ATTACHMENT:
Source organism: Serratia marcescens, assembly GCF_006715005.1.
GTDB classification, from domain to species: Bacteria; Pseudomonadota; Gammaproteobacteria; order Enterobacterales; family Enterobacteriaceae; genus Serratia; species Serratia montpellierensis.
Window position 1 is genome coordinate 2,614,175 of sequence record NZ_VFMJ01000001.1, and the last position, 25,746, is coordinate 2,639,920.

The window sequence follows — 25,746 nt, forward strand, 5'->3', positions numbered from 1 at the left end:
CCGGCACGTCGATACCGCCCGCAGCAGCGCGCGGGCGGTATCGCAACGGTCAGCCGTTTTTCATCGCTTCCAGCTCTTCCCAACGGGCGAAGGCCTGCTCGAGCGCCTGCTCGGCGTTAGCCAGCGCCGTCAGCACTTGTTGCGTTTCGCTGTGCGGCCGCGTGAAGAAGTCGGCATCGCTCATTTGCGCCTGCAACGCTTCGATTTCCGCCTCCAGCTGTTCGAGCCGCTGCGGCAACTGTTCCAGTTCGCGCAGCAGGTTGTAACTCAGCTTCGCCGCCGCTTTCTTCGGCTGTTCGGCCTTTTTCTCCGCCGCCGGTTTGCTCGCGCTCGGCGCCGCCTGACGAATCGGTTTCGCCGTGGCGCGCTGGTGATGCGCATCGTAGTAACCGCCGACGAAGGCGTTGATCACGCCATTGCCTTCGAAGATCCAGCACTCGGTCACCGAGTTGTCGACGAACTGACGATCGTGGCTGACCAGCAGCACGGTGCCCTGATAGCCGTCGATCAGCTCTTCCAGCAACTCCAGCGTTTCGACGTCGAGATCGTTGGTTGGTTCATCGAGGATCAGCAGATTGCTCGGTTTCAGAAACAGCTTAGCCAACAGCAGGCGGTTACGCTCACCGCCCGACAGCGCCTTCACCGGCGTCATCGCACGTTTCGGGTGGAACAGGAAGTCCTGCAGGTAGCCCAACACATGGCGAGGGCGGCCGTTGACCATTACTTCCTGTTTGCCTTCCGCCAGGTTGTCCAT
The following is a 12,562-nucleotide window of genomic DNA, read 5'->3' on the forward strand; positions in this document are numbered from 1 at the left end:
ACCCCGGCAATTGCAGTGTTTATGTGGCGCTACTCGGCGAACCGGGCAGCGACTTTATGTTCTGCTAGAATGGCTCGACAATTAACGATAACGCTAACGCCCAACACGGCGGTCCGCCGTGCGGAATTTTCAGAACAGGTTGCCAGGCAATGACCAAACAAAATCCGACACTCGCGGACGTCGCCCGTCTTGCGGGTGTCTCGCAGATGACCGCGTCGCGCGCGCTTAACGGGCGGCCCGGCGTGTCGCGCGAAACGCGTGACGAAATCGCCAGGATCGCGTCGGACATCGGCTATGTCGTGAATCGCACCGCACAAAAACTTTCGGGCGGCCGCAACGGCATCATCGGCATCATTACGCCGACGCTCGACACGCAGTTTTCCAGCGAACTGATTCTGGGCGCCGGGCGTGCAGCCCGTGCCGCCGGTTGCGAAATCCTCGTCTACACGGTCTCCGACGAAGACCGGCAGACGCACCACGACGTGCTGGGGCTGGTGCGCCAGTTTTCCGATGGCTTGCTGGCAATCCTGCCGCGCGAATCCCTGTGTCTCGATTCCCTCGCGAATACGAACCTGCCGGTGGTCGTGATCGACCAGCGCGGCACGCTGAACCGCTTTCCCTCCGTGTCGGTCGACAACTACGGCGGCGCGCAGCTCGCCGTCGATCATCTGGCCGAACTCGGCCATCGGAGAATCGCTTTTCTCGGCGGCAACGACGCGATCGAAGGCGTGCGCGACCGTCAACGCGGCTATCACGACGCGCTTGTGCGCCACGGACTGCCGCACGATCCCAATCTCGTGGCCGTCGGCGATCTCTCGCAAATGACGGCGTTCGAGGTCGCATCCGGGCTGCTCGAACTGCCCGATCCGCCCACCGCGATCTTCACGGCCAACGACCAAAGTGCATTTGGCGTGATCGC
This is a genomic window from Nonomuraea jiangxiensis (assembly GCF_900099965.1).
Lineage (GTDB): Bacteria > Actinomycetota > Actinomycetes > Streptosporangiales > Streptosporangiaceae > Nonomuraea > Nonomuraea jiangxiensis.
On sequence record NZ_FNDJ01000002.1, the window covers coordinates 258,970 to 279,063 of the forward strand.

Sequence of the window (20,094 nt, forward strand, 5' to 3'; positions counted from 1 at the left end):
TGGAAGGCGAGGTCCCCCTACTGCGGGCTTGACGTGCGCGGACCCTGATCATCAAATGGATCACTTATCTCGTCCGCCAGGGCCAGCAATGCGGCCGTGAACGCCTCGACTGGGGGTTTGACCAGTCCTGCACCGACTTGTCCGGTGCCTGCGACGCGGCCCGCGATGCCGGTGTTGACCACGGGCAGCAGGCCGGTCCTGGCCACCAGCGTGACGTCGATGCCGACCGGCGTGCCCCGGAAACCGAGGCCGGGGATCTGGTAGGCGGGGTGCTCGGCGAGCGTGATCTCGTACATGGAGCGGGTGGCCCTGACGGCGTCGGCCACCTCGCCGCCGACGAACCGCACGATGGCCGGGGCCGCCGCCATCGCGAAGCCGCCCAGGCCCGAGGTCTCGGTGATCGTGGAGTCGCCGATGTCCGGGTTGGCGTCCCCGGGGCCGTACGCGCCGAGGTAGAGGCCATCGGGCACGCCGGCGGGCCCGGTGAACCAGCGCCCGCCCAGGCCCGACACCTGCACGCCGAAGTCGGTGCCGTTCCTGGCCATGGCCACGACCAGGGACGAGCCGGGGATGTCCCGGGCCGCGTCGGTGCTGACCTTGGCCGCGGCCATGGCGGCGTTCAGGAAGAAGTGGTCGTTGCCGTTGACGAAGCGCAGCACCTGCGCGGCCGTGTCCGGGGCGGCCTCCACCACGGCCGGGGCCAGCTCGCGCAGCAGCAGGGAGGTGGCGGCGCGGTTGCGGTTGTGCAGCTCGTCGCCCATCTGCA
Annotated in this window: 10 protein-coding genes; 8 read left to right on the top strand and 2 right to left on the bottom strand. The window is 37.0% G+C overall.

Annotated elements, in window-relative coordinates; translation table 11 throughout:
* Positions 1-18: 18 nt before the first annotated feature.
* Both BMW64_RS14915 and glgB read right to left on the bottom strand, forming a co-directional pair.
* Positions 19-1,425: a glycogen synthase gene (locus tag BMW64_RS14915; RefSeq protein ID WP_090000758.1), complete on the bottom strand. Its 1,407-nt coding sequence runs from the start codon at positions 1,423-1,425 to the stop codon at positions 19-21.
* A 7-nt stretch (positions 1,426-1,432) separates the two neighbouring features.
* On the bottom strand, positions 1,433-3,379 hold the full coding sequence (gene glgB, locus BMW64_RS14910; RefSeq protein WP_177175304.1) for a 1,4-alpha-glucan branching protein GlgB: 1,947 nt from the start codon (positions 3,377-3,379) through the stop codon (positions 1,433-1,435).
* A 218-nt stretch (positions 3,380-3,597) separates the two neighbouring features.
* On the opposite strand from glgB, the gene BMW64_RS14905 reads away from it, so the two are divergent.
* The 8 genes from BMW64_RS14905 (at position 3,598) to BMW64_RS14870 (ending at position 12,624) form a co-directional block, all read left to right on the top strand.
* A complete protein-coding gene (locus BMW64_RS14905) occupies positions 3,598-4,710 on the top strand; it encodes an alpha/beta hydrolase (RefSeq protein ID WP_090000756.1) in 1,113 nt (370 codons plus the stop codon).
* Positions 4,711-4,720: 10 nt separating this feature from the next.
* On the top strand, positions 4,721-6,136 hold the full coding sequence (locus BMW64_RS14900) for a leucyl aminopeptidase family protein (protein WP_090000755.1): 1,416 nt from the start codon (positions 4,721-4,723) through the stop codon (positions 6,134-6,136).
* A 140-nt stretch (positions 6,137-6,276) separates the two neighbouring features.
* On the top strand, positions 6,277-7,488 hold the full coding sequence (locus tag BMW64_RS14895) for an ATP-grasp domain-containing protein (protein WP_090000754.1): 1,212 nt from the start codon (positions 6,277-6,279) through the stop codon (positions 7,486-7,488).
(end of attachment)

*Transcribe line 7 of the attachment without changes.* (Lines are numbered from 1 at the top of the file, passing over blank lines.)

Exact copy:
ACCCCGGCAATTGCAGTGTTTATGTGGCGCTACTCGGCGAACCGGGCAGCGACTTTATGTTCTGCTAGAATGGCTCGACAATTAACGATAACGCTAACGCCCAACACGGCGGTCCGCCGTGCGGAATTTTCAGAACAGGTTGCCAGGCAATGACCAAACAAAATCCGACACTCGCGGACGTCGCCCGTCTTGCGGGTGTCTCGCAGATGACCGCGTCGCGCGCGCTTAACGGGCGGCCCGGCGTGTCGCGCGAAACGCGTGACGAAATCGCCAGGATCGCGTCGGACATCGGCTATGTCGTGAATCGCACCGCACAAAAACTTTCGGGCGGCCGCAACGGCATCATCGGCATCATTACGCCGACGCTCGACACGCAGTTTTCCAGCGAACTGATTCTGGGCGCCGGGCGTGCAGCCCGTGCCGCCGGTTGCGAAATCCTCGTCTACACGGTCTCCGACGAAGACCGGCAGACGCACCACGACGTGCTGGGGCTGGTGCGCCAGTTTTCCGATGGCTTGCTGGCAATCCTGCCGCGCGAATCCCTGTGTCTCGATTCCCTCGCGAATACGAACCTGCCGGTGGTCGTGATCGACCAGCGCGGCACGCTGAACCGCTTTCCCTCCGTGTCGGTCGACAACTACGGCGGCGCGCAGCTCGCCGTCGATCATCTGGCCGAACTCGGCCATCGGAGAATCGCTTTTCTCGGCGGCAACGACGCGATCGAAGGCGTGCGCGACCGTCAACGCGGCTATCACGACGCGCTTGTGCGCCACGGACTGCCGCACGATCCCAATCTCGTGGCCGTCGGCGATCTCTCGCAAATGACGGCGTTCGAGGTCGCATCCGGGCTGCTCGAACTGCCCGATCCGCCCACCGCGATCTTCACGGCCAACGACCAAAGTGCATTTGGCGTGATCGC